Statewide Roundtable Summit

The governor’s point man for water issues sees the tempo picking up in the next few months. “For the last five years, we’ve been doing a slow dance, but I think the governor’s message is that time is of the essence, and we need to push forward,” said John Stulp, water adviser to Governor Hickenlooper. “We’re understanding each other better than we did five years ago.” Stulp presided at the first Statewide Roundtable Summit conducted in Westminister in March. Stulp also chairs the Interbasin Compact Committee. About 300 members of the state’s nine basin roundtables attended the summit, sharing their ideas and concerns. “This is nothing new,” Stulp said. “As a couple of the panelists have pointed out, there are concerns going back 75, 80 years or more. I think the governor sees the roundtables as a way to get beyond differences and create win-win situations.”  Some who attended the Roundtable Summit might have expected a statewide solution to materialize, but Hickenlooper said the IBCC’s approach of “no silver bullet” — using a variety of ways to meet water supply gaps is the way to go.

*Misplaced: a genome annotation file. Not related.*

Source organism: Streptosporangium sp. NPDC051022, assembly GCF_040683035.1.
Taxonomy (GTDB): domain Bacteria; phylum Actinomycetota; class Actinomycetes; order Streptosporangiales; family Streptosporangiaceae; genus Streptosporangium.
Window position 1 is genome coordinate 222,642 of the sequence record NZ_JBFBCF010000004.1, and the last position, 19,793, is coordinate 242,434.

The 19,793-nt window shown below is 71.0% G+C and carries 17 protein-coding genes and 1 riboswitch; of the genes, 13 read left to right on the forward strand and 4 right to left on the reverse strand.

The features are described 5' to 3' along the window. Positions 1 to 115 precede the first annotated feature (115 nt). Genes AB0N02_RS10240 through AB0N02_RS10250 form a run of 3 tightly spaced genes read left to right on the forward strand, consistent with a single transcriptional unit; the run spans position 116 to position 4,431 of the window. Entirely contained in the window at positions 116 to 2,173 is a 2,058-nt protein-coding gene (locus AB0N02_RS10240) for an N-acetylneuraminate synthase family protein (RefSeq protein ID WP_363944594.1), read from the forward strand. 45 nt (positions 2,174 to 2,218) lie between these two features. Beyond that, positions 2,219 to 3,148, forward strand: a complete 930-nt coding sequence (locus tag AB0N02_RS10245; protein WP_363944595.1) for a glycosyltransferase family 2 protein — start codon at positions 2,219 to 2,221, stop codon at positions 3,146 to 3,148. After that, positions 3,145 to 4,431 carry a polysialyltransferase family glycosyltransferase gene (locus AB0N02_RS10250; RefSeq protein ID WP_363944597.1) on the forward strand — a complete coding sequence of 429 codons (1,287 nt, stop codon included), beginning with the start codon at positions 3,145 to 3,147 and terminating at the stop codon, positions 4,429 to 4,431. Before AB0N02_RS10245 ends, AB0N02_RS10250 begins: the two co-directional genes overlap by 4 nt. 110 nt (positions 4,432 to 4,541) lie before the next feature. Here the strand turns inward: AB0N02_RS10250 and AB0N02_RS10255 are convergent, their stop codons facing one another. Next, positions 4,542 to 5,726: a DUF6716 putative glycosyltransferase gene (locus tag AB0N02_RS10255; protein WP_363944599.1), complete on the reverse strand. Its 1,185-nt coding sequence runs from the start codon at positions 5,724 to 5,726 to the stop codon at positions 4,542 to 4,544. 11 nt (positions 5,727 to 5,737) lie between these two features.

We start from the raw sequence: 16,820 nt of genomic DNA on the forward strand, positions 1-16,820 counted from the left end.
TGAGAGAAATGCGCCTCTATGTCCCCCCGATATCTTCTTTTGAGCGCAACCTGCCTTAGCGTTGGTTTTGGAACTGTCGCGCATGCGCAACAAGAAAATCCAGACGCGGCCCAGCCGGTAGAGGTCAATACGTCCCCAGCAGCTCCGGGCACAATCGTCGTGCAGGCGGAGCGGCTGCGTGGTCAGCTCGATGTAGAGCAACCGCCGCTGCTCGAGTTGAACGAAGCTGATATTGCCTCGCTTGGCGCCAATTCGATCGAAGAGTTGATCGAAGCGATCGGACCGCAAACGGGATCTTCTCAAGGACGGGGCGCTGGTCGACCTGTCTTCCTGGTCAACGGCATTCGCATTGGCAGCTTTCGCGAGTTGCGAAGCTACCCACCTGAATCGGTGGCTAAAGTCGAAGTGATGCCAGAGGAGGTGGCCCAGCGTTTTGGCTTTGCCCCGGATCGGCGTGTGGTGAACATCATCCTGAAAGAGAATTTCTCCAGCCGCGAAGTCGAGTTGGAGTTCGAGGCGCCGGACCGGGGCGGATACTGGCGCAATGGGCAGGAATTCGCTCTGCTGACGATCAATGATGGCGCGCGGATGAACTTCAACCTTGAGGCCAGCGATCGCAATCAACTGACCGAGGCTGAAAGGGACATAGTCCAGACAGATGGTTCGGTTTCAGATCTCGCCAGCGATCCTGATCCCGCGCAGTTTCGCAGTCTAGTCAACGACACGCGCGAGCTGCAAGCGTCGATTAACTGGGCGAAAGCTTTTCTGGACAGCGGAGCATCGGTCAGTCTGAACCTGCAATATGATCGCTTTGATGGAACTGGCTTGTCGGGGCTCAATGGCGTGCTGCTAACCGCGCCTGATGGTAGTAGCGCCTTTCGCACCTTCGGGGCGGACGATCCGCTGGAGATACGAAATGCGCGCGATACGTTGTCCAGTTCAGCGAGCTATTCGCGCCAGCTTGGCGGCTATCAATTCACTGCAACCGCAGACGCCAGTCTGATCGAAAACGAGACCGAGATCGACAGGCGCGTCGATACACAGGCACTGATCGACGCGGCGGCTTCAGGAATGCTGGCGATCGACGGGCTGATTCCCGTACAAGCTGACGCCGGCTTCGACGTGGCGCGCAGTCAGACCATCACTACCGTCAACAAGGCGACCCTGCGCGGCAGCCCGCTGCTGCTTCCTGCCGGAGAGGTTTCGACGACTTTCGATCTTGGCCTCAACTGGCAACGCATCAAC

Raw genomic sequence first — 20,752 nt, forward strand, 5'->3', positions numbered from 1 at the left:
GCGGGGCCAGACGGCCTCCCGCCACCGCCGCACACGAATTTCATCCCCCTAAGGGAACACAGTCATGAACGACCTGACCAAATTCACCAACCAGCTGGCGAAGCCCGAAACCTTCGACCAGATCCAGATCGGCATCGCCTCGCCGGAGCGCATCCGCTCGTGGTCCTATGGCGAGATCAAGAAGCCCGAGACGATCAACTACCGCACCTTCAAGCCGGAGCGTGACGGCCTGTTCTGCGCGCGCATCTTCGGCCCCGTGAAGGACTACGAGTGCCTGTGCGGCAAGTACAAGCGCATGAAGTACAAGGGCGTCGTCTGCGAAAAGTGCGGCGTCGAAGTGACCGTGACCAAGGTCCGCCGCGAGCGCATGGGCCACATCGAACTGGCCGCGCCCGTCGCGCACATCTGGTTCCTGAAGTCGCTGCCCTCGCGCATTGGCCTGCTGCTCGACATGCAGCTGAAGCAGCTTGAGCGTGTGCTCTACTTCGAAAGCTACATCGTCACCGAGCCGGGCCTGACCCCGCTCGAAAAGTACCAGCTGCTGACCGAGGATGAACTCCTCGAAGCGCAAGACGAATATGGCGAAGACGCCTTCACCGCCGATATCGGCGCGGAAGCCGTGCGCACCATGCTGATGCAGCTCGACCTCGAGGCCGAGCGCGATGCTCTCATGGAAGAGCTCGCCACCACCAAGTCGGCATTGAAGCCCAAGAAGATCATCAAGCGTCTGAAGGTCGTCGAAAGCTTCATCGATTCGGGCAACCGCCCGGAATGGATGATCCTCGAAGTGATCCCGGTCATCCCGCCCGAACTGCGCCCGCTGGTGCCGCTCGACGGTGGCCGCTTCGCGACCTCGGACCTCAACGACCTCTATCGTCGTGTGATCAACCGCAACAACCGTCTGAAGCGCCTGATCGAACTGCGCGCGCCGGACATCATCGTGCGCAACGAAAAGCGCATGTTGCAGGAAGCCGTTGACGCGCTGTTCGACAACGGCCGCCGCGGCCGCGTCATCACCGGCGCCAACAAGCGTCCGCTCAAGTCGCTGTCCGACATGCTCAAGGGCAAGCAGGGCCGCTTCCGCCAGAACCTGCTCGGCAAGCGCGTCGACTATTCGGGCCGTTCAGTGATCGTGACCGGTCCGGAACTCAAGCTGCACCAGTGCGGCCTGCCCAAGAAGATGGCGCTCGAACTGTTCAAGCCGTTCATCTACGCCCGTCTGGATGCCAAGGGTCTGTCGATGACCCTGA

The Roundtable process was established in 2005 along with the Interbasin Compact Committee to wrestle with major water issues. Governor Hickenlooper kicked off the meeting with a strong expression of support for the Roundtables, and told the group that, so far, Water Supply Reserve Account funds are not on the budget balancing chopping block. In turn, the Roundtables and IBCC are being looked to for an increasing contribution to shaping Colorado’s strategy for meeting water needs, and educating our own communities on what is a stake, and what our options are. Throughout the day, which was intensively interactive, Summit participants expressed readiness to accept these responsibilities.